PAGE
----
Before Instagram, creatives and collectors housed their images in albums. This practice allowed individuals to select and arrange works of art to their own personal desires and tastes. Some prints were inlaid into the album in window mounts and carefully drawn borders, while others were simply pasted down. Collectors sometimes wrote comments under the prints or left other mementos. The nine Sadeler albums comprising 1200 prints by a dynasty of Flemish printmakers and arranged in the 18th century, are the most expansive examples in the collection.

Norblin album: etchings by Jean Pierre Norblin (1774-89)
Norblin album: etchings by Jean Pierre Norblin (1774-89)

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Taking a breath with Special Collections: An interview with Lauren Ellis

Special Collections Blogger, Ana Jacobsen, recently interviewed Lauren Ellis to find out about the role of Program Manager, Curation and Innovation and the latest exhibition in the Noel Shaw Gallery.

Lauren Ellis in the Noel Shaw Gallery
Lauren Ellis in the Noel Shaw Gallery

Q1. Can you describe what your role as Program Manager, Curation and Innovation entails and what the Take a Breath exhibition that you’re currently working on for the Noel Shaw Gallery is about?

My role is to support and lead a team of subject expert curators across the areas of Rare Books, Rare Music, Prints, Maps and the East Asian Collection. As curators, it’s part of our practice to consider how the collections are being utilised, what is their value to the university community. We look at ways to promote their existence and raise their profile, to provide access to them for students and researchers, and we ensure that they are well looked after and well organised.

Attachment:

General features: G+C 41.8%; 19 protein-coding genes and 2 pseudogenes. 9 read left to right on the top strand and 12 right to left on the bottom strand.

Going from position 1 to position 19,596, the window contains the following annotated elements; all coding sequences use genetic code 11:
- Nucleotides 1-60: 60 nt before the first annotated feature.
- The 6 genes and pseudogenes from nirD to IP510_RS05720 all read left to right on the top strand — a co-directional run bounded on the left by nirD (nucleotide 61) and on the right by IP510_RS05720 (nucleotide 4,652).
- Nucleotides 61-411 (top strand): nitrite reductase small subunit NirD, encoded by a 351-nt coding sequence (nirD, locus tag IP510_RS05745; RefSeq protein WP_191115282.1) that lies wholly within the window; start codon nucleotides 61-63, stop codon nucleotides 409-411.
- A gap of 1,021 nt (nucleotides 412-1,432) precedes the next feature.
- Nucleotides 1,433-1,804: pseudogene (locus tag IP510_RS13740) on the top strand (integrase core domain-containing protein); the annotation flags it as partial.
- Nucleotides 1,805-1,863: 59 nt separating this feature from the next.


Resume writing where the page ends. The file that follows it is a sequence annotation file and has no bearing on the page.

In terms of Take a Breath, the approach has not been driven by subject matter or telling a story in a top-down, didactic way. Our starting point was an investigation into what it is that we can offer the people in our community and environment.

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Insights on the pirouette with Mademoiselle Parisot

Attributed to Arthur William Devis, Mademoiselle Parisot, c. 1797, pencil, watercolour.
Attributed to Arthur William Devis, Mademoiselle Parisot, c. 1797, pencil, watercolour.

Mademoiselle Parisot, the French-born dancer and singer, enthralled conservative English audiences when she debuted on the London stage in 1796 aged about 18 years. She captivated audiences with an almost magical power to balance herself horizontally while pivoting on one toe. Her bold grace also caught the attention of the press and caricaturists. The Monthly Mirror reported that she created ‘a stir by raising her legs far higher than was customary for dancers’ while artists such as Cruikshank lampooned her audience, rapt from gazing beneath her skirts.

The delicate drawing of Parisot in the Baillieu Library is a far less risqué portrait of the dancer renowned for her scandalous, gauzy costumes. The image is not signed, but a 1797 mezzotint after Arthur William Devis suggests that this is the original work of art reproduced. The artist has shied away from capturing the famous height of her leg in the pirouette and instead it trails awkwardly behind her (Devis’ career as an artist struggled in the 1790s). Dancers had just dispensed with heeled shoes and Parisot is depicted with the new flat shoes which were secured with ribbons and allowed the performer to leap, turn and fully extend their feet.